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Independent Mental Capacity Advocacy

The Mental Capacity Act sets out the rights of people who are unable to make their own decisions.

The Act sets out processes which must be followed when a person can´t make their own decisions.

Independent Mental Capacity Advocacy

The Act sets out processes which must be followed when a person can´t make their own decisions:

  • Who can take decisions for that person
  • In what situations
  • How these decisions must be reached.

The Act has five key principles which must be followed:

  1. It must be assumed that a person has capacity until proven otherwise
  2. People should be supported to make their own decisions
  3. People should not be treated differently as if they lack capacity just because they have made an "unwise" choice
  4. When a person lacks capacity everything done for them must be in their best interests
  5. All decisions made must be the least restrictive of freedom.

The role of the (IMCA)
Independent Mental Health Advocate

An IMCA´s role is to support people who may lack capacity to ensure that decisions are taken appropriately.

Local Authorities and NHS Bodies have a legal duty to instruct an IMCA when making the following decisions for a person:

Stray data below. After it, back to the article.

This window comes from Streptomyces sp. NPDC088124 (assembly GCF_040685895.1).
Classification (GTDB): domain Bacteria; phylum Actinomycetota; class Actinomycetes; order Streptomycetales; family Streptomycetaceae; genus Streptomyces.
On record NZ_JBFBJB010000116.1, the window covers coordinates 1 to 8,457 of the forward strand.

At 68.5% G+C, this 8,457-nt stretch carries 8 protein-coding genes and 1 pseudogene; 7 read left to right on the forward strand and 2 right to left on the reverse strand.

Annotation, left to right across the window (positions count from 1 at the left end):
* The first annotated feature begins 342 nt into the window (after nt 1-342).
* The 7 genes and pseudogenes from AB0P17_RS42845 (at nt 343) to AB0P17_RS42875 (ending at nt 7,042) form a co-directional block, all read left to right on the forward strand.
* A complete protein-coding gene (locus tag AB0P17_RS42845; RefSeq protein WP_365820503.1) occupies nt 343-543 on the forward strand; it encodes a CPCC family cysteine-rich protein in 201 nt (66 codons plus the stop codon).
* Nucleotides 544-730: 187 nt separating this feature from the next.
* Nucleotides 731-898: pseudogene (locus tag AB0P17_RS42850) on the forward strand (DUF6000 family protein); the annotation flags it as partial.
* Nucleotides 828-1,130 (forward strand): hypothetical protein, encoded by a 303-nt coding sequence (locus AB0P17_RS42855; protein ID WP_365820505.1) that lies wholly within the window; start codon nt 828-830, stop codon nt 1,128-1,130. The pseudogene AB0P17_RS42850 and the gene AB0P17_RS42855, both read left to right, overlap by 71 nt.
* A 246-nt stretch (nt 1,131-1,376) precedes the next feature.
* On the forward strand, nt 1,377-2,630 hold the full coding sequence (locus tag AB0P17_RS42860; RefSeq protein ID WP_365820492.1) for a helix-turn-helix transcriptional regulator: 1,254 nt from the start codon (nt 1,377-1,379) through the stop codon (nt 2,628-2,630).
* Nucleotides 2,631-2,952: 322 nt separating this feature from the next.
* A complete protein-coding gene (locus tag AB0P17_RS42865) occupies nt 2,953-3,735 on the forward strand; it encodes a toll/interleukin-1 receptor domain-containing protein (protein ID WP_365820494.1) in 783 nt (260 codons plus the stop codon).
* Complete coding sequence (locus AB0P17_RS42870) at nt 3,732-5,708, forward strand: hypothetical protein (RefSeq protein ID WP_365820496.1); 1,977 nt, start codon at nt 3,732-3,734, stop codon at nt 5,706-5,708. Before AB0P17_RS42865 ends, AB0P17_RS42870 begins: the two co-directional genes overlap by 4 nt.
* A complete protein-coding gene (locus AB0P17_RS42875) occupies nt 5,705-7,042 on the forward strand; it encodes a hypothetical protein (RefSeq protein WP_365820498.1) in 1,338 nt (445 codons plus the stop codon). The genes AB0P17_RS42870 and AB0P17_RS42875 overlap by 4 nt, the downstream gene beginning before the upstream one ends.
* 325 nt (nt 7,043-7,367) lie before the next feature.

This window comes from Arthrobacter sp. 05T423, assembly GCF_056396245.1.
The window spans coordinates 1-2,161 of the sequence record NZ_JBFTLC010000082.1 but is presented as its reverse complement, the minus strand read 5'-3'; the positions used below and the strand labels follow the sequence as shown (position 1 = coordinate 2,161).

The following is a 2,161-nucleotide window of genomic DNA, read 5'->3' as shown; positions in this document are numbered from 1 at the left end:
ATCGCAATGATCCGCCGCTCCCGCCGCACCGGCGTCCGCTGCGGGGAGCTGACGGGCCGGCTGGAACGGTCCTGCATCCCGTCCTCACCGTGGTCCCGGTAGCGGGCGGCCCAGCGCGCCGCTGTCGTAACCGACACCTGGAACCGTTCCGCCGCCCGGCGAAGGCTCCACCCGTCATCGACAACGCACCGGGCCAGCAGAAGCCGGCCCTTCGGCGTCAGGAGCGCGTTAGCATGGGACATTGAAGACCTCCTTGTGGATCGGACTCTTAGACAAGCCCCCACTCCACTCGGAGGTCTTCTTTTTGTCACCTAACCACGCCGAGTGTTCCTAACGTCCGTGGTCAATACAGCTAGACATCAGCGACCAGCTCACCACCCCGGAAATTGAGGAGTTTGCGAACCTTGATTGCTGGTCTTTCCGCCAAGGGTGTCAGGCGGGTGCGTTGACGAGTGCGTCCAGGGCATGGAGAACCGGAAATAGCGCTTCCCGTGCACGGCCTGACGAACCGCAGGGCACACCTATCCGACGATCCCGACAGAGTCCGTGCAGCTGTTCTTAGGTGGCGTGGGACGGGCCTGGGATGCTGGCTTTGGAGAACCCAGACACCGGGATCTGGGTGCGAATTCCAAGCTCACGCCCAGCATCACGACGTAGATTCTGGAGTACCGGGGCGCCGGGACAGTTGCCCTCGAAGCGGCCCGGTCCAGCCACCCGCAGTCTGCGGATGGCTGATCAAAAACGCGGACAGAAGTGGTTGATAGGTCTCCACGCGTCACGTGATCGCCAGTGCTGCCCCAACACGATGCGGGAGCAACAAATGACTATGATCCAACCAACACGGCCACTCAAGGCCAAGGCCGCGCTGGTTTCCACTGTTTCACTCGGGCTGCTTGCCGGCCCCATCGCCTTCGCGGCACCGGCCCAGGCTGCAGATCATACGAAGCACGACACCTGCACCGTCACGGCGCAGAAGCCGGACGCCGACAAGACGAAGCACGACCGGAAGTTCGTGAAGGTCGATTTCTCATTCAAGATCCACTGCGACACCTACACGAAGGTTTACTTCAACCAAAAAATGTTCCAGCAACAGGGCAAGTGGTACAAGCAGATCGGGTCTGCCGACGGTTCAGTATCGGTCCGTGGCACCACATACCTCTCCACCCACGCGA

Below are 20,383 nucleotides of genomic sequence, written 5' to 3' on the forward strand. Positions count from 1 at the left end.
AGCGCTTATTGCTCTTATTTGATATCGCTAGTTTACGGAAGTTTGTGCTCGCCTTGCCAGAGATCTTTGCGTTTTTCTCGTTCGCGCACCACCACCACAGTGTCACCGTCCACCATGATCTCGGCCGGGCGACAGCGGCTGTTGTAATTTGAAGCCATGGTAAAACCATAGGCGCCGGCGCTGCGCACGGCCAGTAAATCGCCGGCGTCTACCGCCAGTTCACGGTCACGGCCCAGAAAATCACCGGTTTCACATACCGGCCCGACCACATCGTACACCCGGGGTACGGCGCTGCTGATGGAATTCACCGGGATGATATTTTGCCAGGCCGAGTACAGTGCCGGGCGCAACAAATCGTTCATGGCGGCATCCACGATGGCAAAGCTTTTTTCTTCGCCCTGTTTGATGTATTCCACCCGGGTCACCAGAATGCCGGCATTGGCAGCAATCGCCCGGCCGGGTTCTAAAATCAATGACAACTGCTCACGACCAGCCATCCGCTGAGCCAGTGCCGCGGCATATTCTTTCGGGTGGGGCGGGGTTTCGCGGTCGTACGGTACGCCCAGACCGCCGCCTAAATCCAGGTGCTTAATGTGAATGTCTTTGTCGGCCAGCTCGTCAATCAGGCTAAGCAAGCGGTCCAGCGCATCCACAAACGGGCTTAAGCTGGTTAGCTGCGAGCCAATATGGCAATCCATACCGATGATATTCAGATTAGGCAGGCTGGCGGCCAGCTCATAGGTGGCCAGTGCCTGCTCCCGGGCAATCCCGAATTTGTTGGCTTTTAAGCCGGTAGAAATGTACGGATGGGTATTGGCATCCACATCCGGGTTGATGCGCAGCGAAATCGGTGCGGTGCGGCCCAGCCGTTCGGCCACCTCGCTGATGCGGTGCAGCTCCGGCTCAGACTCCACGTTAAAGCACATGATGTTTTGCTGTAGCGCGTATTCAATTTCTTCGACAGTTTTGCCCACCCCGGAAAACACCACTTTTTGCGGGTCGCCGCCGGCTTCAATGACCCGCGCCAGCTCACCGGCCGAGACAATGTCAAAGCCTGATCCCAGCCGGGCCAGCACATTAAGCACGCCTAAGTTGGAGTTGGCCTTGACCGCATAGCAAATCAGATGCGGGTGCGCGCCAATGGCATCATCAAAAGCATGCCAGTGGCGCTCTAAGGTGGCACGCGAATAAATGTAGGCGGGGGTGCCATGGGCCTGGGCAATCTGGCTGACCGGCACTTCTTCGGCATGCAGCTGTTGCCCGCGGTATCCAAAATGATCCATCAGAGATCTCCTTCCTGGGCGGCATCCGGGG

• Serious medical treatment (Section 37)
  • The Local Authority is proposing to arrange accommodation for someone for longer than 8 weeks (Section 38)
  • The NHS Body is proposing to arrange accommodation for someone for longer than 28 days (Section 39)
  • IMCA´s may also act during
  • Care Reviews
  • Adult Protection

What an IMCA will do:

  • Represent a person
  • Establish a person´s feelings, wishes, values, and beliefs where possible
  • Be an independent support for a person during decision making processes
  • Safeguard a Persons Rights as set out in the Mental Capacity Act
  • Consult with those around an individual
  • Review Health and Social Care Records (Section 35(6)(b)) and other relevant information
  • Get second opinions
  • Review different options for a person
  • Challenge decisions when needed
  • Produce reports to inform decision makers
  • Refer a person on for ongoing Advocacy Support.

What an IMCA will not do:

  • Access a person´s capacity
  • Make decisions for a person or a decision maker
  • Replace the role of decision maker
  • Work with a person forever.